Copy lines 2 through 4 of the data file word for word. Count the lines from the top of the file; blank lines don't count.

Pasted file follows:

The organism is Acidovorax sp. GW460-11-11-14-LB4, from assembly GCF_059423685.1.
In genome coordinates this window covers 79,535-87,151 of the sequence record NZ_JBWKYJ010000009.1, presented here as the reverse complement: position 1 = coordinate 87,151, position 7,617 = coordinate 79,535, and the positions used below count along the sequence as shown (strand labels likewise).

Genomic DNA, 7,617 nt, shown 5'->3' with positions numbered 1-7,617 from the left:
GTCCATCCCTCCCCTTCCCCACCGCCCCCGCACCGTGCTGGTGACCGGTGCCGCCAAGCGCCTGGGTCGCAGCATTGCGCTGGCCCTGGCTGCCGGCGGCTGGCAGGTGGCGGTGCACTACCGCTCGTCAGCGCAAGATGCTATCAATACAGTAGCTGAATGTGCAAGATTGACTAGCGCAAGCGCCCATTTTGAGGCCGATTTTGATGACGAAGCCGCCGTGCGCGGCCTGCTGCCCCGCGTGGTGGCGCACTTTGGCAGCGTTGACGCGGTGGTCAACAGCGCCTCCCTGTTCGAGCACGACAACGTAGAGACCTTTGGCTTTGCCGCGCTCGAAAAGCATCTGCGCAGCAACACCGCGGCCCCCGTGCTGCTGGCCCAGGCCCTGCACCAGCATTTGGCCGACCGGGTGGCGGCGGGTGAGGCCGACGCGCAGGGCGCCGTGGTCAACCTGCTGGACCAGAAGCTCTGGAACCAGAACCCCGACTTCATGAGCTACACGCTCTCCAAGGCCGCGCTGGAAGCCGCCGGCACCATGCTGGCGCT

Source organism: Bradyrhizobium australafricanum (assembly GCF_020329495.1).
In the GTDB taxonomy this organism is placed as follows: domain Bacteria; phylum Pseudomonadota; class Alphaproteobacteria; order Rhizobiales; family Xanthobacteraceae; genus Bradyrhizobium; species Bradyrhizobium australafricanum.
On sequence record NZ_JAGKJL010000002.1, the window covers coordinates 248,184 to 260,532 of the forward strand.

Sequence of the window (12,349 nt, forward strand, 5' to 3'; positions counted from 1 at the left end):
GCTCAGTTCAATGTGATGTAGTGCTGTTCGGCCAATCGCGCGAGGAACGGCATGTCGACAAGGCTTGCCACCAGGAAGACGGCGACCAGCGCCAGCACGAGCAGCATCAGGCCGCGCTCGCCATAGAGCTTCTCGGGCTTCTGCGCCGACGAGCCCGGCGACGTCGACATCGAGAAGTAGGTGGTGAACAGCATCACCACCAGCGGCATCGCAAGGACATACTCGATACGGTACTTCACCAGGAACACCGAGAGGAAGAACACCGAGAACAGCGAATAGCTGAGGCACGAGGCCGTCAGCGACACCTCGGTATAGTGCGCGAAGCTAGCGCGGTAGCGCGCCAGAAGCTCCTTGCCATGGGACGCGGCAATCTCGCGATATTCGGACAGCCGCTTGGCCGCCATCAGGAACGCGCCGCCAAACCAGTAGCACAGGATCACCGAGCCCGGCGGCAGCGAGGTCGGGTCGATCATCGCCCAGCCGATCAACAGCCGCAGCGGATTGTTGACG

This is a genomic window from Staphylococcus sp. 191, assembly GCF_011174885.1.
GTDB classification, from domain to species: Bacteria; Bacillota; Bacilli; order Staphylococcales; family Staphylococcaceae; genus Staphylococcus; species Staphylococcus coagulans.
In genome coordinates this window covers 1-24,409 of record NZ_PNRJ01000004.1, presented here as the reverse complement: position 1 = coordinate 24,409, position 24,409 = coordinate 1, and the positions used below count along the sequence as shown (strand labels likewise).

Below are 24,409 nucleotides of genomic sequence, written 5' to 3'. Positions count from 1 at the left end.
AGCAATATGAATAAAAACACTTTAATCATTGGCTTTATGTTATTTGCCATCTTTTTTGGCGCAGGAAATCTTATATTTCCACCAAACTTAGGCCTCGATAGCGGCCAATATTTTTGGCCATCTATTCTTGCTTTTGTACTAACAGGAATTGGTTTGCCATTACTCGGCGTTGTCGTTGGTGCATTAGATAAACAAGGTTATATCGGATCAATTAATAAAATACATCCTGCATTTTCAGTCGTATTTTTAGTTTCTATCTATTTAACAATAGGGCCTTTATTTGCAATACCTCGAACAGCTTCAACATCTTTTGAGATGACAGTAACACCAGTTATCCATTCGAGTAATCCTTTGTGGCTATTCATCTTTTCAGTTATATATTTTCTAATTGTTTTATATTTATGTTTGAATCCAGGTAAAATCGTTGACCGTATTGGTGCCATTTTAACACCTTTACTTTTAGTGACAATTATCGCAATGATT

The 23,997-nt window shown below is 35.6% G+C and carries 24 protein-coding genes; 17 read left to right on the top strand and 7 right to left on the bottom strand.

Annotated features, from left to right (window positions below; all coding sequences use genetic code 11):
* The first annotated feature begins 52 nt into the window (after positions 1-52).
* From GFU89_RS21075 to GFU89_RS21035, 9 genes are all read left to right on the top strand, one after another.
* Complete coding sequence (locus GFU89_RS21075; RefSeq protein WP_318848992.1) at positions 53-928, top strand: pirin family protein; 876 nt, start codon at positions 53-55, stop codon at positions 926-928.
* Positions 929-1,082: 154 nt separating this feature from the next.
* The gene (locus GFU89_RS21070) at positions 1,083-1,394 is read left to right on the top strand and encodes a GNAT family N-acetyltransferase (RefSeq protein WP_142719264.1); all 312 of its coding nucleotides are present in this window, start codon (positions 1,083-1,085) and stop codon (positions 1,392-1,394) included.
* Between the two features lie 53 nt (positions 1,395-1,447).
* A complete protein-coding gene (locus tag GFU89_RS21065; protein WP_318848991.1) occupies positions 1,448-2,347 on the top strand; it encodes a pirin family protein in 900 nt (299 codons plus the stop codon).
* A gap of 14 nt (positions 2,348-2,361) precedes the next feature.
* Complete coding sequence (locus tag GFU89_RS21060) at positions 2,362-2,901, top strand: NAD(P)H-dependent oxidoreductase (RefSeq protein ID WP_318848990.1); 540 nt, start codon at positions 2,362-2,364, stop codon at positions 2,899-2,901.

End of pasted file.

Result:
In genome coordinates this window covers 79,535-87,151 of the sequence record NZ_JBWKYJ010000009.1, presented here as the reverse complement: position 1 = coordinate 87,151, position 7,617 = coordinate 79,535, and the positions used below count along the sequence as shown (strand labels likewise).

Genomic DNA, 7,617 nt, shown 5'->3' with positions numbered 1-7,617 from the left:
GTCCATCCCTCCCCTTCCCCACCGCCCCCGCACCGTGCTGGTGACCGGTGCCGCCAAGCGCCTGGGTCGCAGCATTGCGCTGGCCCTGGCTGCCGGCGGCTGGCAGGTGGCGGTGCACTACCGCTCGTCAGCGCAAGATGCTATCAATACAGTAGCTGAATGTGCAAGATTGACTAGCGCAAGCGCCCATTTTGAGGCCGATTTTGATGACGAAGCCGCCGTGCGCGGCCTGCTGCCCCGCGTGGTGGCGCACTTTGGCAGCGTTGACGCGGTGGTCAACAGCGCCTCCCTGTTCGAGCACGACAACGTAGAGACCTTTGGCTTTGCCGCGCTCGAAAAGCATCTGCGCAGCAACACCGCGGCCCCCGTGCTGCTGGCCCAGGCCCTGCACCAGCATTTGGCCGACCGGGTGGCGGCGGGTGAGGCCGACGCGCAGGGCGCCGTGGTCAACCTGCTGGACCAGAAGCTCTGGAACCAGAACCCCGACTTCATGAGCTACACGCTCTCCAAGGCCGCGCTGGAAGCCGCCGGCACCATGCTGGCGCT